I’ll respond to this with a perceptive, longish quote from critic Terence Dick in an Akimblog:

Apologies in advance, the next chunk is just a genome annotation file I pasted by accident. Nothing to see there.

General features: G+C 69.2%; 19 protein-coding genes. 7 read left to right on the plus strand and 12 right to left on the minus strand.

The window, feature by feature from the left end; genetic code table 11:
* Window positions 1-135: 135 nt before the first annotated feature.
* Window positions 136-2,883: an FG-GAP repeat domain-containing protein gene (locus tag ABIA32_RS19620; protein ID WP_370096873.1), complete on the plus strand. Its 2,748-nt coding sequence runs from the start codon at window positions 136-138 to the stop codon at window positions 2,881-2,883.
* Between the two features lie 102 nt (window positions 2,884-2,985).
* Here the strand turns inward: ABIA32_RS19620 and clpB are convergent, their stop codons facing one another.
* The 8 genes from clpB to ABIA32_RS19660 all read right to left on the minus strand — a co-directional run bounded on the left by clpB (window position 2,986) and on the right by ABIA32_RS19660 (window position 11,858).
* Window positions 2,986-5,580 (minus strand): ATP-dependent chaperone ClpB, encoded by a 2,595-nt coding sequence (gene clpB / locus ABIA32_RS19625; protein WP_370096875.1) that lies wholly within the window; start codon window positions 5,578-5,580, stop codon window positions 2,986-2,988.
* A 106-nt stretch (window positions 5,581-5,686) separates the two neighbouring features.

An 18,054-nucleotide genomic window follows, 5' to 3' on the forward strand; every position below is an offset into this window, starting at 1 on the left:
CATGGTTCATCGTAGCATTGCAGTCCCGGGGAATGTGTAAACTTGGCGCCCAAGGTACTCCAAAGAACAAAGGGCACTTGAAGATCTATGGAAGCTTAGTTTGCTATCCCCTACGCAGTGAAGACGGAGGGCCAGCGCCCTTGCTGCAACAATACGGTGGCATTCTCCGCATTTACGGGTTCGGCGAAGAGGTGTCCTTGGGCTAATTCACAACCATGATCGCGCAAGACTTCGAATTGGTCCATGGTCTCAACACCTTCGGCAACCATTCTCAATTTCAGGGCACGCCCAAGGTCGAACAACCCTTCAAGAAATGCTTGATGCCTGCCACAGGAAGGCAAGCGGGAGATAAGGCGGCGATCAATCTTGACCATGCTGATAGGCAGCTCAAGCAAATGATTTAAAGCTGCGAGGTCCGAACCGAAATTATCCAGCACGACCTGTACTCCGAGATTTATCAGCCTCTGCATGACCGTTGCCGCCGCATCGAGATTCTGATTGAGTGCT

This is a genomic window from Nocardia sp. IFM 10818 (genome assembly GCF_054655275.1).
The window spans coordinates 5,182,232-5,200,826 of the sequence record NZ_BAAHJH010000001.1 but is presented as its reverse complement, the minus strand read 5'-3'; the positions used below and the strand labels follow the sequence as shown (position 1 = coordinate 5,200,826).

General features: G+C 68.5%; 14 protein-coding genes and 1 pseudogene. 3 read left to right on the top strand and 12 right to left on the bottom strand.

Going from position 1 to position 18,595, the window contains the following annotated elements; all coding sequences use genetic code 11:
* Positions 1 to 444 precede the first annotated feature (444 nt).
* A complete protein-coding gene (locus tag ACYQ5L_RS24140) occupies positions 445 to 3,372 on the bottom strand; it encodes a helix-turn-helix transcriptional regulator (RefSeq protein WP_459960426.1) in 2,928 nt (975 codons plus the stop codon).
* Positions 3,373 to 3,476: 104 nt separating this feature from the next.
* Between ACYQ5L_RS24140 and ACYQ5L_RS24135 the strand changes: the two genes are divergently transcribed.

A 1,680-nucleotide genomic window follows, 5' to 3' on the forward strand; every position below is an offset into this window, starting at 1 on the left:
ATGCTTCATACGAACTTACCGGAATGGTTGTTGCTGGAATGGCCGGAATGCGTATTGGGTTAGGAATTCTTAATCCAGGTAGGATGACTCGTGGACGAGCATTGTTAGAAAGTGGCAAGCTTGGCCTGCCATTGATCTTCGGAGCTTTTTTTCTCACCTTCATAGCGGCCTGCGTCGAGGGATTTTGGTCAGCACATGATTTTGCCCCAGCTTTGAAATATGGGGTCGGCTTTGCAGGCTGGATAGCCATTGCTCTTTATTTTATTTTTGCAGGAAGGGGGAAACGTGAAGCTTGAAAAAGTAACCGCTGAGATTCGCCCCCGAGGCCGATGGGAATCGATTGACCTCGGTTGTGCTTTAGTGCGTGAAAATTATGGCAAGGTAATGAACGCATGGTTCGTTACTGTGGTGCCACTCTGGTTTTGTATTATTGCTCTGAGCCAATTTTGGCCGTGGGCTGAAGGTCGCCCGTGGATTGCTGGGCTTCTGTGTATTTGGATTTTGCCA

“If I was the type of critic who identified generational shifts, I might call the present moment ‘New Materialism’. After perusing the cluster of galleries at Bloor and Landsdowne, I was sorely tempted to make the claim. Every exhibition was obsessed with things. Like conceptualism never happened and content was old hat, these artists aren’t interested in creating meaning; instead, they discover it in the world of consumer goods a la Duchamp’s readymades. Art is, after all, just an object that has no function. … It’s all very fun and engaging, but I left feeling somewhat empty, which is, I supposed appropriate given that it’s not really about anything except itself. Sure, there is a slight undercurrent concerned with the social and active artifying of life, but the ultimate end is always delight in the materiality of things. It strikes me as symptomatic of a generation (meaning everyone who exists now) that spends a large portion of their lives in mediated experience. Just as words and images are habitually cut and pasted, so now objects around us are reconfigured – as if Photoshop was applied to reality (whatever that is). The thing about this obsession with things as things apart from purposes, narratives, economies, politics, religion, etc. is that it requires an audience apart from purposes, narratives, economies, politics, religion, etc. A fuddy-duddy like me needs to know where he’s coming from to know here he’s at, but that’s old news and this is the new thing” (end quote)